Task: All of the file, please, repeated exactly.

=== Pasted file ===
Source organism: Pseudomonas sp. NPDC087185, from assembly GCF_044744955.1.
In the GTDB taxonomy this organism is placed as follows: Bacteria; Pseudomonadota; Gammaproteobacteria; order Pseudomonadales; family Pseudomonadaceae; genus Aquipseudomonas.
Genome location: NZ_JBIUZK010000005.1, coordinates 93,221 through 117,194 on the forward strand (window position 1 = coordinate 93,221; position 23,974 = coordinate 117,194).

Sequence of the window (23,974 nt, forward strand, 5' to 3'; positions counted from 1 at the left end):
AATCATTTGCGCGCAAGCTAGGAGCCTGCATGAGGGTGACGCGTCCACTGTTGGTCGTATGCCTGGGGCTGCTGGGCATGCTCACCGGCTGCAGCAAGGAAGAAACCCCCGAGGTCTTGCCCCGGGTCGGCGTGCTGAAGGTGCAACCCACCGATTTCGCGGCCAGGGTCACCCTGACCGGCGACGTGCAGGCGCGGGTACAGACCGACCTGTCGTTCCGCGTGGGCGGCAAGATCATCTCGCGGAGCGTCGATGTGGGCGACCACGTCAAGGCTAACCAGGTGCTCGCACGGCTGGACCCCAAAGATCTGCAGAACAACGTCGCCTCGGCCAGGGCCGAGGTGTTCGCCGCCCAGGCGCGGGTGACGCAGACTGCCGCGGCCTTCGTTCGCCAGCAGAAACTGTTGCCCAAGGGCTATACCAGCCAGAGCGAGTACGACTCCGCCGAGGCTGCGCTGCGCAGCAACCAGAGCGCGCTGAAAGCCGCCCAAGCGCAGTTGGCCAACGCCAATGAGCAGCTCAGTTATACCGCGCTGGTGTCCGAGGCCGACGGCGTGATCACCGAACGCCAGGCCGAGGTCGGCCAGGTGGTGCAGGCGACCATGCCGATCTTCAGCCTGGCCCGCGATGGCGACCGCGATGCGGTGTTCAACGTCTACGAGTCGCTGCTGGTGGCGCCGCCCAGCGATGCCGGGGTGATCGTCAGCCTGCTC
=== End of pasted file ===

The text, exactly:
Source organism: Pseudomonas sp. NPDC087185, from assembly GCF_044744955.1.
In the GTDB taxonomy this organism is placed as follows: Bacteria; Pseudomonadota; Gammaproteobacteria; order Pseudomonadales; family Pseudomonadaceae; genus Aquipseudomonas.
Genome location: NZ_JBIUZK010000005.1, coordinates 93,221 through 117,194 on the forward strand (window position 1 = coordinate 93,221; position 23,974 = coordinate 117,194).

Sequence of the window (23,974 nt, forward strand, 5' to 3'; positions counted from 1 at the left end):
AATCATTTGCGCGCAAGCTAGGAGCCTGCATGAGGGTGACGCGTCCACTGTTGGTCGTATGCCTGGGGCTGCTGGGCATGCTCACCGGCTGCAGCAAGGAAGAAACCCCCGAGGTCTTGCCCCGGGTCGGCGTGCTGAAGGTGCAACCCACCGATTTCGCGGCCAGGGTCACCCTGACCGGCGACGTGCAGGCGCGGGTACAGACCGACCTGTCGTTCCGCGTGGGCGGCAAGATCATCTCGCGGAGCGTCGATGTGGGCGACCACGTCAAGGCTAACCAGGTGCTCGCACGGCTGGACCCCAAAGATCTGCAGAACAACGTCGCCTCGGCCAGGGCCGAGGTGTTCGCCGCCCAGGCGCGGGTGACGCAGACTGCCGCGGCCTTCGTTCGCCAGCAGAAACTGTTGCCCAAGGGCTATACCAGCCAGAGCGAGTACGACTCCGCCGAGGCTGCGCTGCGCAGCAACCAGAGCGCGCTGAAAGCCGCCCAAGCGCAGTTGGCCAACGCCAATGAGCAGCTCAGTTATACCGCGCTGGTGTCCGAGGCCGACGGCGTGATCACCGAACGCCAGGCCGAGGTCGGCCAGGTGGTGCAGGCGACCATGCCGATCTTCAGCCTGGCCCGCGATGGCGACCGCGATGCGGTGTTCAACGTCTACGAGTCGCTGCTGGTGGCGCCGCCCAGCGATGCCGGGGTGATCGTCAGCCTGCTC